December 2016: Margot Armbruster
Margot Armbruster is a high school junior from Wisconsin. Her work has previously appeared or is forthcoming in Glass Kite Anthology, Polyphony H.S., Canvas Literary Journal, and Best Teen Writing of 2016, among others. She received a national medal in the 2016 Scholastic Art and Writing Award, as well a commendation from the Foyle Young Poets of the Year Award, and she participated in The Adroit Journal's Summer Mentorship Program this past summer. Her writing deals with themes of femininity and adolescence, and it helps her to better understand her relationships and to learn how to express her viewpoint on the world.
/as if she could slough off her skin
with peroxide /his eyes dark as blood moons
bobbing through the night and /she,
an elephant on her knees
in the sand /tawny, flooding with crimson and
/weeping for ivory
/what is a body? everything /he touched
with fluttering hands while she fixed
her eyes on the dust motes /glowing
under the streetlight /before the release
/before he dashed into the street again,
more /a motion than a man
/and when she sat silent /in the gassy light,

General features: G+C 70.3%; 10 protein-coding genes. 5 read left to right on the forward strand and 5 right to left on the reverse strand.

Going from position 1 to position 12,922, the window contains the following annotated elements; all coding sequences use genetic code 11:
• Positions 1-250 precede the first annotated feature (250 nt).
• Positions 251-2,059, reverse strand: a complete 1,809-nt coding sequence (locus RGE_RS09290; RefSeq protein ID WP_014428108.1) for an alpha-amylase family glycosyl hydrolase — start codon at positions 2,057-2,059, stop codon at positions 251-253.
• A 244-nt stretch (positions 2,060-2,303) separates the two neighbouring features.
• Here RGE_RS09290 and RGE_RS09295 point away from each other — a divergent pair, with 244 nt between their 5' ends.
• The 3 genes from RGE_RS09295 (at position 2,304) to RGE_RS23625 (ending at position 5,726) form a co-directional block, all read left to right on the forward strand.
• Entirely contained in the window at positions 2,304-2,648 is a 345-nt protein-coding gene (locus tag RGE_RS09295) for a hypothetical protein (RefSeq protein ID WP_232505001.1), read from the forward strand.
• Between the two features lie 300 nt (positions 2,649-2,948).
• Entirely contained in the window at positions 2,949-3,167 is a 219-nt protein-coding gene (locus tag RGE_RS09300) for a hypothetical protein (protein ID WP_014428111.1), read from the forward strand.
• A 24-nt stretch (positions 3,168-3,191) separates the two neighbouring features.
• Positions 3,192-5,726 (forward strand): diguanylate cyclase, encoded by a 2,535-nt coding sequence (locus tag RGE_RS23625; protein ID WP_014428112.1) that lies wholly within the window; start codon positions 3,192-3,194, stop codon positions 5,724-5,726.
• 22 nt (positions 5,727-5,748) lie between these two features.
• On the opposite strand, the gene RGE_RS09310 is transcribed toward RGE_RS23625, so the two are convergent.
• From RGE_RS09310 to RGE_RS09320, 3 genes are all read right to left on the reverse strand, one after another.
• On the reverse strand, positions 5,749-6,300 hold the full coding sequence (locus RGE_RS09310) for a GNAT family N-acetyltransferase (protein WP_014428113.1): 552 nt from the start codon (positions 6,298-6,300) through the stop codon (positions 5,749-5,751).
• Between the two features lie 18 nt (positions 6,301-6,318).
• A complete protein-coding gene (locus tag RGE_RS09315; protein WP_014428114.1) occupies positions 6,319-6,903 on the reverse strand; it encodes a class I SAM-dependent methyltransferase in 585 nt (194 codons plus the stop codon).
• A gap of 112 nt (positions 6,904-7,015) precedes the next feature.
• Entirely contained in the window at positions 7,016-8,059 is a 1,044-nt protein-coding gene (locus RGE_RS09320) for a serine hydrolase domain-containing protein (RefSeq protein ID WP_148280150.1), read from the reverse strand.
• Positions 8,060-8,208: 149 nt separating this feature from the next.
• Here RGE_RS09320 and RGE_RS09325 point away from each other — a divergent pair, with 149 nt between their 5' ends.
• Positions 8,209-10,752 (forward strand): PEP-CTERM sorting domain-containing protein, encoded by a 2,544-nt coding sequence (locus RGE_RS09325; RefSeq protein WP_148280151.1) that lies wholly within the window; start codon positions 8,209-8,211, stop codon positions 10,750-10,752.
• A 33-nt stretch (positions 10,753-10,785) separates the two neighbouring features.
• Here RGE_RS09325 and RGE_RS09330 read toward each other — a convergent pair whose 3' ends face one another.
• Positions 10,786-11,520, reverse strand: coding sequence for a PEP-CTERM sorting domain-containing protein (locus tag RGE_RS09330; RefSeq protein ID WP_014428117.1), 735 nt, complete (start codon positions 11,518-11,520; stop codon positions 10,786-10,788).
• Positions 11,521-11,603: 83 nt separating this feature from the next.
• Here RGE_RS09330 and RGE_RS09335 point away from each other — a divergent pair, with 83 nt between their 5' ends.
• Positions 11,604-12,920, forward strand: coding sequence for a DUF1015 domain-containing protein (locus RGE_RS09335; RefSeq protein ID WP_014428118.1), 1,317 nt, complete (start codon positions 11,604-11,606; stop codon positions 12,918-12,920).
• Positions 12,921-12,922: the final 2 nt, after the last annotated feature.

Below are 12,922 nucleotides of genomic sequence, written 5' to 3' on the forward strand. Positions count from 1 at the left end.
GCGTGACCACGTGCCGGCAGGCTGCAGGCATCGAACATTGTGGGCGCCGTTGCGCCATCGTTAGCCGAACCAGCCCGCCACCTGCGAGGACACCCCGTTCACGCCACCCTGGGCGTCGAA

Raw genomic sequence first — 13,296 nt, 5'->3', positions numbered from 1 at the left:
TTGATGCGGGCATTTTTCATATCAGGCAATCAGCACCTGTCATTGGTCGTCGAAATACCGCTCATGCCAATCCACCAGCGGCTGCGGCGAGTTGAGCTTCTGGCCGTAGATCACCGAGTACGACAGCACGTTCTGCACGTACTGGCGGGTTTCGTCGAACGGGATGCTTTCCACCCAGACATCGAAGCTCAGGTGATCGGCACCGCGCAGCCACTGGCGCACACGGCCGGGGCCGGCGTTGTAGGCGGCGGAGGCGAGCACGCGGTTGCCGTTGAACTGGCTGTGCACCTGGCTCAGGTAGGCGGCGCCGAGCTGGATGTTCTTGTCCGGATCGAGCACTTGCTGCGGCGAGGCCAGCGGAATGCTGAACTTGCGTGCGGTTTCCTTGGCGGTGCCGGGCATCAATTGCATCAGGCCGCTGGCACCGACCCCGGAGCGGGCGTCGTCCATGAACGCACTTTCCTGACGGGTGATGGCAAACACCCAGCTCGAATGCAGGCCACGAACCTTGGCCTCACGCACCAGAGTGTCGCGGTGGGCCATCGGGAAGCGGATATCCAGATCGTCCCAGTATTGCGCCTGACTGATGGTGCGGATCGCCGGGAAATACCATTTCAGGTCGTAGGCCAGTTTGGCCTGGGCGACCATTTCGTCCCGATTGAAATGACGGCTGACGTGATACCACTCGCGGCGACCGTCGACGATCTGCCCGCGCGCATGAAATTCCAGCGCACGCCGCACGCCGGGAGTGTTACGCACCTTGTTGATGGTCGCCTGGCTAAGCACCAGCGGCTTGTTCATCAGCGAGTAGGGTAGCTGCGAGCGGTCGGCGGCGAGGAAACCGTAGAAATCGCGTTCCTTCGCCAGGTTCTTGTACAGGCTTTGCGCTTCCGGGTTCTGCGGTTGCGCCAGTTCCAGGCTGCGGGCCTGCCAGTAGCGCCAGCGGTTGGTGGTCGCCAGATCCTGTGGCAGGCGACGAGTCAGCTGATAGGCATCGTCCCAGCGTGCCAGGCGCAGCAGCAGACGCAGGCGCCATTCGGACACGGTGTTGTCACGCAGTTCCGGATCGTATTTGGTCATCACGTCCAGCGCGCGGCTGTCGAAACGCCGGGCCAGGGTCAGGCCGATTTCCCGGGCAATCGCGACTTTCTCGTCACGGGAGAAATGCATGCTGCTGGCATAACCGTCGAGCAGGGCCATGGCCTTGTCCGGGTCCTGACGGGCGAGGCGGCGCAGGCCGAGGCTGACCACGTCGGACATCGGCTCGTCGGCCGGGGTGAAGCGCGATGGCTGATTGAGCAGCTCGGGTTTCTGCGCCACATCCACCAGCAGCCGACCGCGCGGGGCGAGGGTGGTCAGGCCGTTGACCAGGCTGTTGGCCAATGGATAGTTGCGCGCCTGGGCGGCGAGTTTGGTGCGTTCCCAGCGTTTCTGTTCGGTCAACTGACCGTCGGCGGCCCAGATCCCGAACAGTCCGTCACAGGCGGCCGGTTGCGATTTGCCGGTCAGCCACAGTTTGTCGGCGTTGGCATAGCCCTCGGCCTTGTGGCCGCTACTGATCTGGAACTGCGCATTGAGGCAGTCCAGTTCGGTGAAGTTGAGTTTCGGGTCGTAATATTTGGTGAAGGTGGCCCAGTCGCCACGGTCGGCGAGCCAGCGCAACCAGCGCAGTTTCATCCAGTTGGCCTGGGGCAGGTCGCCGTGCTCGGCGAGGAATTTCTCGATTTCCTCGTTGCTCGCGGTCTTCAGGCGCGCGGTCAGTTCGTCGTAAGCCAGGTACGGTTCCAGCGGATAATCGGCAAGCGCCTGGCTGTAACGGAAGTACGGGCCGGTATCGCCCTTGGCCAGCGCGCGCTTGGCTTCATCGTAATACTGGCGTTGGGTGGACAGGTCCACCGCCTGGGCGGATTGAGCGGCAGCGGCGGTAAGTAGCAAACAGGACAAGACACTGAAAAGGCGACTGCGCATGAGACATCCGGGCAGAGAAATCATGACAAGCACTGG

when /she blinked and blinked and wanted
/to be a figment /of her own imagination,
when /she stood up and began /to lace
dandelions together /stem /to stem, just
/as she wanted to be resuscitated /she asked:
/what is a body? anything/ left behind,
anything /in her still walking home,
still curled under the afghan without
/crying, still standing at the window,
cold /and pointing /at the stars
/with wet hands, gasping:
what is a body?
what is a body?
Previously published in The Noisy Island.
Richa: What is the prime role poetry plays in your life?
Margot: For me, poetry serves as a method of closely examining the world, as well as a way to better understand my emotions. My poems tend to tackle serious issues I have personally faced or am concerned about. Often, I dissect my closest relationships in my writing as well, allowing me to create powerful work which can also serve as a form of catharsis.
Richa: What are the themes you explore in your poetry, and how do they relate to you as a person?
Margot: Recently, I have been exploring the wide expanse of my femininity in my work, grappling with the issues that confront me every day: body image, sexual harassment, real love, etcetera. My poetry has also turned increasingly political, especially in the wake of the election—but then again, poetry has always been a political act. The nature of my writing always jives closely with the issues I care most about, so I think these trends in my work track my increased awareness of my womanhood and a heightened political conscience.
Richa: Are you working on any projects related to your writing?
Margot: I’m not currently working on any long-form projects per se, but I am determined to commit myself to increased social activism through my writing. Whether this increased focus on justice pans out in the form of a chapbook or merely winds itself into my work, I need to do whatever I can as an artist to create positive societal change.
A Conversation with Margot Armbruster